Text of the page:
AMSTERDAM - Between 1945 and 1949, the Netherlands tortured residents of Bali in prison camps on the island. Many Balinese people were also executed in these camps, concluded historian Anne-Lot Hoek in her doctorate research. According to Hoek, the Netherlands deliberately concealed the torture and execution of Indonesian independence fighters, NU.nl reports.
In 1969, the Dutch government concluded that the Netherlands behaved "correctly" during the Indonesian war of independence. The Ministry of Foreign Affairs reiterated that position in 2018. But according to Hoek, nothing is further from the truth. The Dutch "authorities looked away, participated, encouraged or even gave orders to torture or kill," she said to the newspaper.
In Bali, the Dutch military worked closely with Balinese monarchs who had remained loyal to Dutch rule. According to Hoek, the Netherlands did not have a preconceived plan to set up a system of torture camps. But turned to these camps due to the fierce resistance to the return of the Dutch after the Japanese occupation during the Second World War. "A large part of the population opposed colonial reoccupation," Hoek said.
Hoek found 25 prison camps, school buildings, police stations, and other locations where Balinese freedom fighters were tortured. She also found another 25 sites where prisoners were detained. She called it "painful" that the Dutch authorities did not shy away from arming Balinese against each other in a very "colonial way."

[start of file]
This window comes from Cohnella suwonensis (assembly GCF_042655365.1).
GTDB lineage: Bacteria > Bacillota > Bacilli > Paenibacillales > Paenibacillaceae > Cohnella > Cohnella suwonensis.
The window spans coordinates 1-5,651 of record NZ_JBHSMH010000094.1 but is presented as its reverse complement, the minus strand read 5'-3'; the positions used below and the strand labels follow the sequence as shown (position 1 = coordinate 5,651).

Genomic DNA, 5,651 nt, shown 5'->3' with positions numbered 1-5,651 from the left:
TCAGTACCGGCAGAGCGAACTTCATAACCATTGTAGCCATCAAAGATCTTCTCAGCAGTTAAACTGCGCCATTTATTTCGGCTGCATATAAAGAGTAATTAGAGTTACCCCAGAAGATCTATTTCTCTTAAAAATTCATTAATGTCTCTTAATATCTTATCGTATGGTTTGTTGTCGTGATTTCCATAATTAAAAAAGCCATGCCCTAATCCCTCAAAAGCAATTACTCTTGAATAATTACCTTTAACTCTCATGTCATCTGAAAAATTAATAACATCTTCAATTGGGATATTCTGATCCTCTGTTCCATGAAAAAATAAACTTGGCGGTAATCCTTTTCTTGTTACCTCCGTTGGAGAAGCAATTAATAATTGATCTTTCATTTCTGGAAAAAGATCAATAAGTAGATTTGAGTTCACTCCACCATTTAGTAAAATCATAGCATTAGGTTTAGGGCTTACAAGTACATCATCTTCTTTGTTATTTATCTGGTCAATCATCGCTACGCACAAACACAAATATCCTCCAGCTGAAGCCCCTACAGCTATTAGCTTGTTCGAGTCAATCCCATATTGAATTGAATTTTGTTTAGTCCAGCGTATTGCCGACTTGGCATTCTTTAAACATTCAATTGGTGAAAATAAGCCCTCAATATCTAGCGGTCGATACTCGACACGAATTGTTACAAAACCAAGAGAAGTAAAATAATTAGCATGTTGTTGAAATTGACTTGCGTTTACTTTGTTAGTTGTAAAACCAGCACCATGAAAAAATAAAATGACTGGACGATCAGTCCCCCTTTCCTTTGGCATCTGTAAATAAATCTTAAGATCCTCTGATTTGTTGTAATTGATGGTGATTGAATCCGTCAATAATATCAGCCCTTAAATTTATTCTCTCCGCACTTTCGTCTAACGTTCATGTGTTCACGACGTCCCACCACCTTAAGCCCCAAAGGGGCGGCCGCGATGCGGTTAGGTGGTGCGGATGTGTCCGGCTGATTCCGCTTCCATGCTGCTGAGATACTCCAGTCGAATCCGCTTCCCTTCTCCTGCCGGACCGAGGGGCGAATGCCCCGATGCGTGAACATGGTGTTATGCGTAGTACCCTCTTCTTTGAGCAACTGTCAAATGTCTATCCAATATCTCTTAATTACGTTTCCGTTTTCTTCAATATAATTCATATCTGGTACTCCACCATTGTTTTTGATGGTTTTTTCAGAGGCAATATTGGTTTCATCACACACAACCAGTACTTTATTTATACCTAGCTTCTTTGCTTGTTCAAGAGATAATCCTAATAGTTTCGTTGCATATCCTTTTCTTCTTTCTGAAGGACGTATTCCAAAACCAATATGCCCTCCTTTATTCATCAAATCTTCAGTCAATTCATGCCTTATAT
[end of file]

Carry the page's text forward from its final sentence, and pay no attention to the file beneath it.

"It is important for Dutch society to understand what colonial thinking and action led to in Indonesia after the Second World War and what the impact has been on the Indonesian population," Hoek told NU.nl.
Hoek used archives, letters, and diaries for her research. The historian also spoke to 120 Dutch and Indonesian eyewitnesses, including veterans, survivors of the torture camps, and relatives of killed freedom fighters.
The government also commissioned a large-scale investigation into war crimes committed in Indonesia. The results are expected in February next year. The Cabinet will await those results before reassessing the Dutch army's actions in Indonesia, spokespersons for the Ministries of Defense and Foreign Affairs told NU.nl.
In 2019, the Court of Appeals in The Hague held the Dutch State liable for the execution of one man and the torture of another man in the former Dutch East Indies. The court ruled that these crimes are not time-barred. Nineteen children of Indonesians executed in Bali have demanded compensation. Early this month, the Ministry of Defense told NU.nl that it assumes more than these 19 people's parents were executed by the Netherlands without trial.
Last year, Dutch King Willem-Alexander apologized for the Netherlands' colonial past in Indonesia and the excessive violence of Dutch forces during the war for independence. "In line with earlier statements by my government, I would like to express and repeat regrets and apologies for the excessive violence on the part of the Dutch in those years. I do so in the full realization that the pain and sorrow of the families affected continue to be felt today."